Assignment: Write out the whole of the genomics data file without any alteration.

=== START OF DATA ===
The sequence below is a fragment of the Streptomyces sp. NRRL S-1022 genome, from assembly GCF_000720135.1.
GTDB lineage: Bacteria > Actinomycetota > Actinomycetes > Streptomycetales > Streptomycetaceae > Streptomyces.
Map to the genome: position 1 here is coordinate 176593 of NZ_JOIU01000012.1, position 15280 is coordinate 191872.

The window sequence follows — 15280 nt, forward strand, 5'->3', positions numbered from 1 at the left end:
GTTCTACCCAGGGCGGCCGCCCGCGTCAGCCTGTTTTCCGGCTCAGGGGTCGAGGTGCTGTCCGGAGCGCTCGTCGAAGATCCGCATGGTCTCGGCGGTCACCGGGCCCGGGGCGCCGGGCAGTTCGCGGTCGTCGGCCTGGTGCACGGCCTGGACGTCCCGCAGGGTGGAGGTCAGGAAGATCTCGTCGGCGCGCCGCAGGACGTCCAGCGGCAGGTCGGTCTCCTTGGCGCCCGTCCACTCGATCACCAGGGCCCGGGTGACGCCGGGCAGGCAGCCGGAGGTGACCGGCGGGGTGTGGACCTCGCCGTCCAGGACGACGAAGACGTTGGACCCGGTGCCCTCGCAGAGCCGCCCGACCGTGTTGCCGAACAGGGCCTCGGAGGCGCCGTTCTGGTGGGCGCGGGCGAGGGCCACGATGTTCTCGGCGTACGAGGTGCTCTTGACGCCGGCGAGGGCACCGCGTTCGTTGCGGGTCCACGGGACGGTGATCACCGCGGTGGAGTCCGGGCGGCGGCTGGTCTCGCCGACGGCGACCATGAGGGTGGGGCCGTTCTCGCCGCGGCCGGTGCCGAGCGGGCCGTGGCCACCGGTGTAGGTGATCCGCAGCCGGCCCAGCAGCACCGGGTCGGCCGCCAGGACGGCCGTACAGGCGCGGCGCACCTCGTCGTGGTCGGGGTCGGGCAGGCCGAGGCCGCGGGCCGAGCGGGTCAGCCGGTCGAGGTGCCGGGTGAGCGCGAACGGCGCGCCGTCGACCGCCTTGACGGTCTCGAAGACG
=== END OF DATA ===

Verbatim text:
The sequence below is a fragment of the Streptomyces sp. NRRL S-1022 genome, from assembly GCF_000720135.1.
GTDB lineage: Bacteria > Actinomycetota > Actinomycetes > Streptomycetales > Streptomycetaceae > Streptomyces.
Map to the genome: position 1 here is coordinate 176593 of NZ_JOIU01000012.1, position 15280 is coordinate 191872.

The window sequence follows — 15280 nt, forward strand, 5'->3', positions numbered from 1 at the left end:
GTTCTACCCAGGGCGGCCGCCCGCGTCAGCCTGTTTTCCGGCTCAGGGGTCGAGGTGCTGTCCGGAGCGCTCGTCGAAGATCCGCATGGTCTCGGCGGTCACCGGGCCCGGGGCGCCGGGCAGTTCGCGGTCGTCGGCCTGGTGCACGGCCTGGACGTCCCGCAGGGTGGAGGTCAGGAAGATCTCGTCGGCGCGCCGCAGGACGTCCAGCGGCAGGTCGGTCTCCTTGGCGCCCGTCCACTCGATCACCAGGGCCCGGGTGACGCCGGGCAGGCAGCCGGAGGTGACCGGCGGGGTGTGGACCTCGCCGTCCAGGACGACGAAGACGTTGGACCCGGTGCCCTCGCAGAGCCGCCCGACCGTGTTGCCGAACAGGGCCTCGGAGGCGCCGTTCTGGTGGGCGCGGGCGAGGGCCACGATGTTCTCGGCGTACGAGGTGCTCTTGACGCCGGCGAGGGCACCGCGTTCGTTGCGGGTCCACGGGACGGTGATCACCGCGGTGGAGTCCGGGCGGCGGCTGGTCTCGCCGACGGCGACCATGAGGGTGGGGCCGTTCTCGCCGCGGCCGGTGCCGAGCGGGCCGTGGCCACCGGTGTAGGTGATCCGCAGCCGGCCCAGCAGCACCGGGTCGGCCGCCAGGACGGCCGTACAGGCGCGGCGCACCTCGTCGTGGTCGGGGTCGGGCAGGCCGAGGCCGCGGGCCGAGCGGGTCAGCCGGTCGAGGTGCCGGGTGAGCGCGAACGGCGCGCCGTCGACCGCCTTGACGGTCTCGAAGACG